Syncrophasors monitoring grid, preventing blackouts
Collaborators for decades, Thorp and Phadke have developed a number of advances that strengthen the electric utility industry's ability to prevent power grid blackouts, or to make them less intense and easier to recover from. According to the DOE, Phadke and Thorp's newly funded work will now advance technologies that rely on the exchange of synchrophasor data among electric utility companies and other electricity entities.
Synchrophasors are high-speed, real-time synchronized measurement devices used to diagnose the health of the electricity grid. With synchrophasor data, electric utilities can use existing power more efficiently and push more power through the grid while reducing the likelihood of power disruptions like blackouts.
This new research will build upon a recently completed three-year project funded by the California Energy Commission through the Public Interest Energy. Its findings indicated the use of wide area synchrophasor measurements in electrical power systems can be of significant value to power companies. These measurements can reduce the likelihood of false trips by protection systems and lessen the likelihood of contributing to a cascading effect.
Thorp's team will develop and demonstrate tools using synchrophasor measurements to reduce the likelihood of false and inappropriate triggers of transmission system circuit breakers that protectively shut down electrical flow and contribute to cascading blackouts.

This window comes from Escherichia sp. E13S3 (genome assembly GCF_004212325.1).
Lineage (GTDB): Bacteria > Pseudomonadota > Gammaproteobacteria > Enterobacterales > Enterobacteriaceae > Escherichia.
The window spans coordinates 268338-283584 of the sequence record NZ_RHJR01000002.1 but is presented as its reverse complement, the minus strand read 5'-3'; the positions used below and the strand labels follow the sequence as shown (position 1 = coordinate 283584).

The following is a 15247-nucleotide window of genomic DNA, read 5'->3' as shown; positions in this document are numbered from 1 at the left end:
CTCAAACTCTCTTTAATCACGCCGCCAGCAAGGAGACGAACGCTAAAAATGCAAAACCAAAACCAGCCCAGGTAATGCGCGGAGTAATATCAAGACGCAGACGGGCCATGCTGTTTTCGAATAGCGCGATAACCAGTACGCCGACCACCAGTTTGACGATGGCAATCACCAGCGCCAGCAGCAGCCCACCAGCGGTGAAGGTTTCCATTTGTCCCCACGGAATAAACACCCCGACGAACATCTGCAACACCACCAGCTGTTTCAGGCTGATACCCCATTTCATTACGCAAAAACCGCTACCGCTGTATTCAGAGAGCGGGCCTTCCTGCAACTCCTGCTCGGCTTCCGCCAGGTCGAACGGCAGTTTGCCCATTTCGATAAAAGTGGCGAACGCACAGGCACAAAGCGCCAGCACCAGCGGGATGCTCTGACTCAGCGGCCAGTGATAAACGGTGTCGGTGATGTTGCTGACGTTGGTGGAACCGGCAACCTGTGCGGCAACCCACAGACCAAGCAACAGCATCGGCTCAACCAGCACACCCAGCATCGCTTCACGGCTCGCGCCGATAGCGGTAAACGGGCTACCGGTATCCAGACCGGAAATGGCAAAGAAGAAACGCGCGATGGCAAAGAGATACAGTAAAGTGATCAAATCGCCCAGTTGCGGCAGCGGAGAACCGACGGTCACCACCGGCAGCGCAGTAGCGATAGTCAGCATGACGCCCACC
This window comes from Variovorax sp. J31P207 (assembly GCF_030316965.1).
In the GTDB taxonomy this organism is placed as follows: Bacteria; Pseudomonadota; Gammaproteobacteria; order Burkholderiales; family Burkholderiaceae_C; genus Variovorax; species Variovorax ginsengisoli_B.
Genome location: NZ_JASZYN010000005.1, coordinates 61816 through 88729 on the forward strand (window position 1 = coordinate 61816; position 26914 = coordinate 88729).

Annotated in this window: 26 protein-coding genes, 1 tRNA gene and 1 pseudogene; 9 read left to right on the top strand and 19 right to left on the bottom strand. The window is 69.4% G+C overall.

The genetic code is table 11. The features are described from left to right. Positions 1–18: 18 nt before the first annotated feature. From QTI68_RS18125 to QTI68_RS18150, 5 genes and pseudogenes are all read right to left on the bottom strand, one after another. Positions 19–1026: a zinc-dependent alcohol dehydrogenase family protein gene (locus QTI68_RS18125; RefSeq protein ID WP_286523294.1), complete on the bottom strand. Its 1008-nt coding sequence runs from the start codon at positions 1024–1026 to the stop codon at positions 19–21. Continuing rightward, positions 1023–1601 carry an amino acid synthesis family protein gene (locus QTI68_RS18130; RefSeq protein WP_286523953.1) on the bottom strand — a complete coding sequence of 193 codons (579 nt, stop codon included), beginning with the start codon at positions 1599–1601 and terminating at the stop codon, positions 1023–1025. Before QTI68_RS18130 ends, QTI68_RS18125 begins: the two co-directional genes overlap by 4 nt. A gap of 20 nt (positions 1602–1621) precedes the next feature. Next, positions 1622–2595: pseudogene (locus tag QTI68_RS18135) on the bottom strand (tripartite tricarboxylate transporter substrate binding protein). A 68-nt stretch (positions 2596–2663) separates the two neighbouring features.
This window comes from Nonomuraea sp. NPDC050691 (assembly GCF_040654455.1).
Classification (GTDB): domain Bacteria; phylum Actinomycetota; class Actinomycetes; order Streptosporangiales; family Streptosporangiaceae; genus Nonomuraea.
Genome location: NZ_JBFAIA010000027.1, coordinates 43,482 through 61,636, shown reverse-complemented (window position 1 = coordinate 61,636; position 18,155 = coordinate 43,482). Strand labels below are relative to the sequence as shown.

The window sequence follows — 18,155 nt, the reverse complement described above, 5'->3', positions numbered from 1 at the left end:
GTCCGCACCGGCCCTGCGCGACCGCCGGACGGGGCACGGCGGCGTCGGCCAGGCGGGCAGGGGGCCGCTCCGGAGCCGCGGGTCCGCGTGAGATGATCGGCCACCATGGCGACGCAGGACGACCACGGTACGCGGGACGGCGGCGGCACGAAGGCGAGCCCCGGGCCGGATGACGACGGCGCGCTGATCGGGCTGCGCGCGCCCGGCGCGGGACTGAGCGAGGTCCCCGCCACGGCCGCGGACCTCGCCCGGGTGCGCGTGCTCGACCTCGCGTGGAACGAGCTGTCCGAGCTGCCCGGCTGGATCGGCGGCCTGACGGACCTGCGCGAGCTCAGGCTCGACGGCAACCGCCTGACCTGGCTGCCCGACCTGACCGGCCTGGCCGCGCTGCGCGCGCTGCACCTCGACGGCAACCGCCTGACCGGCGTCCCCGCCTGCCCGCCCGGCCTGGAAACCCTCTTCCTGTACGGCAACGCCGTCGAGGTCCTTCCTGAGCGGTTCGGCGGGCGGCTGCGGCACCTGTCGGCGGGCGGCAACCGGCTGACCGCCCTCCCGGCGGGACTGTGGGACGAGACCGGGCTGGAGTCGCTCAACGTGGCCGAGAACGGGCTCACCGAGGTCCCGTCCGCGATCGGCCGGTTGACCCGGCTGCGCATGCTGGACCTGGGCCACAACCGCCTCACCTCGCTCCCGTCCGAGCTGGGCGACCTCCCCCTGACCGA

Members of the team include colleagues from Pacific Gas and Electric Co., Oakland, Ca., Southern California Edison, Rosemead, Ca., San Diego Gas and Electric Co., San Diego, Ca., Mississippi State University, the California Energy Commission, Sacramento, Ca., and Quanta Technology, Raleigh, N.C.
Phadke's team will develop analytic tools and calibration techniques for measurement devices to implement an innovative synchrophasor-based tracking system to monitor the state of the electric grid. The techniques will better diagnose the sources of network unbalances and identify actions needed to remedy them.
His project team includes researchers from Dominion Virginia Power, Richmond, Va., and Quanta Technology, Raleigh, N.C.
Virgilio Centeno is working on both projects.